Digital Nomadland, the failure of the technology village

A Portuguese island created Digital Nomadland, a village for remote workers and the promise of a thriving community. However, none of the promised claims could be fulfilled. Undulating hillsides, with banana trees, palm trees and pine trees, open up behind the houses scattered on the hills. A picturesque church, the parish of Ponta do Sol is surrounded by lush subtropical scenery.

Located on the south coast of Madeira, Ponta do Sol is the main island of the Portuguese archipelago of the same name. The place had become the site for remote work, in addition to being the regional capital of Madeira, Funchal, which was to host a conference on this form of work. Digital nomads are looking for the “good life” or “being happy and making millions”. Many of those arriving in Portugal have been touring different cities around the world, particularly in Asia. Many travel to places such as Malaysia, Bali, Thailand and Vietnam before returning to Europe.

Digital Nomadland aims at the digital nomad lifestyle, where remote work is paramount. Madeira was selected for the low cost of living, internet speeds, beauty to showcase on Instagram and beaches to sail. Here we are facing the marketing pillars of digital nomadic life. The first point, of this community, had begun in rural Spain. This project aimed to avoid the bustling urban centers that had been experienced so far.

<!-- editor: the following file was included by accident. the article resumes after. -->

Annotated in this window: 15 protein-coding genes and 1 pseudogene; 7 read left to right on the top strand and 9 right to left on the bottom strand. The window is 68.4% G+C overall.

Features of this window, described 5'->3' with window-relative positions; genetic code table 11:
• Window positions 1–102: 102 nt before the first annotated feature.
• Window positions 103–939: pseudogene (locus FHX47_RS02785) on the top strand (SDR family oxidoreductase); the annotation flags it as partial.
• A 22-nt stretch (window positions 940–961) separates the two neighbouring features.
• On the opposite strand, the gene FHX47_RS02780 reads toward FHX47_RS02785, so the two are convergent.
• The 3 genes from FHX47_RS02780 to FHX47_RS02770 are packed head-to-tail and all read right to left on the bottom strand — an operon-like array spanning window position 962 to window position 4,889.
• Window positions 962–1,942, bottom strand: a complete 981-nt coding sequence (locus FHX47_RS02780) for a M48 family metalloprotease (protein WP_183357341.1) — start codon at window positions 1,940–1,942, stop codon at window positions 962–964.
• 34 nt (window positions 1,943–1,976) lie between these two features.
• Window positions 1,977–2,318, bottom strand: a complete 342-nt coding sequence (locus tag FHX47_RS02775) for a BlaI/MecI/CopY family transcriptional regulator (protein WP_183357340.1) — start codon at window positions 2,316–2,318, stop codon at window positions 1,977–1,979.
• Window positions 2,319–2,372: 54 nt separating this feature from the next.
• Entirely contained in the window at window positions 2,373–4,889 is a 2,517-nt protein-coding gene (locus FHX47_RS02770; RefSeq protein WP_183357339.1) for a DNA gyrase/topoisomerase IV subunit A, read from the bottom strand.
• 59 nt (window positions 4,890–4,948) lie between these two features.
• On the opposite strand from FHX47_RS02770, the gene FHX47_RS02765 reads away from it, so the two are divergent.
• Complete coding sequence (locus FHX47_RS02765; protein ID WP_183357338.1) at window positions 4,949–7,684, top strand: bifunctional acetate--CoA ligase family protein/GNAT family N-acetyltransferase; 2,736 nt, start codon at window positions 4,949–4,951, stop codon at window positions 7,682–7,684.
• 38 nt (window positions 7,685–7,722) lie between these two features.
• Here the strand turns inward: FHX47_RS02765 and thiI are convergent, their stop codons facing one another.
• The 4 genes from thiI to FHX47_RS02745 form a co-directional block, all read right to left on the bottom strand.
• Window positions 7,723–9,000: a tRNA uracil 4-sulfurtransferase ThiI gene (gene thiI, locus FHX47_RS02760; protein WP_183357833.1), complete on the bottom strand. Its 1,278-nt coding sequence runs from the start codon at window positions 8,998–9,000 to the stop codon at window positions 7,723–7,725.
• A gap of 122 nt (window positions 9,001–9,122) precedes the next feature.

Working at Digital Nomadland

The spots that are chosen by digital nomad communities are often bubbles for wealthy foreigners. With many “white” people clustering in coffee shops and co-working spaces. In addition to other businesses that aim to satisfy your needs and comfort. When Madeira was thought of, the first intention was that remote itinerant workers could live like the locals. This is how the presentation to the Portuguese local government was decided.

At the time, everything went very smoothly. Covid-19 had plummeted tourism in the archipelago. This had caused inconvenience to the nomadic community, which seemed to find a first solution. High-income professionals found it possible to invest their money in local businesses. Thus, the site became an incubator for regional projects.

In search of a new world

The “experiment”, which seemed to be aimed at tourism, was a mixture of future labor with selective immigration. The project got off to an encouraging start, partly due to the enthusiasm generated in mainland Portugal. There was a certain irony in what was happening; while the pandemic had closed borders, financial incentives were created to open them.

February 2021 saw the official launch of Digital Nomadland with a handful of inaugural residents. One year later, in February of this year, there were already some 200 remote workers from all over the world. This initiative is not a physical village, it is more of a marketing and virtual infrastructure argument that enables interaction with other remote workers. The village, with its locals, and these nomads, are often completely separate in social and cultural matters and interests.

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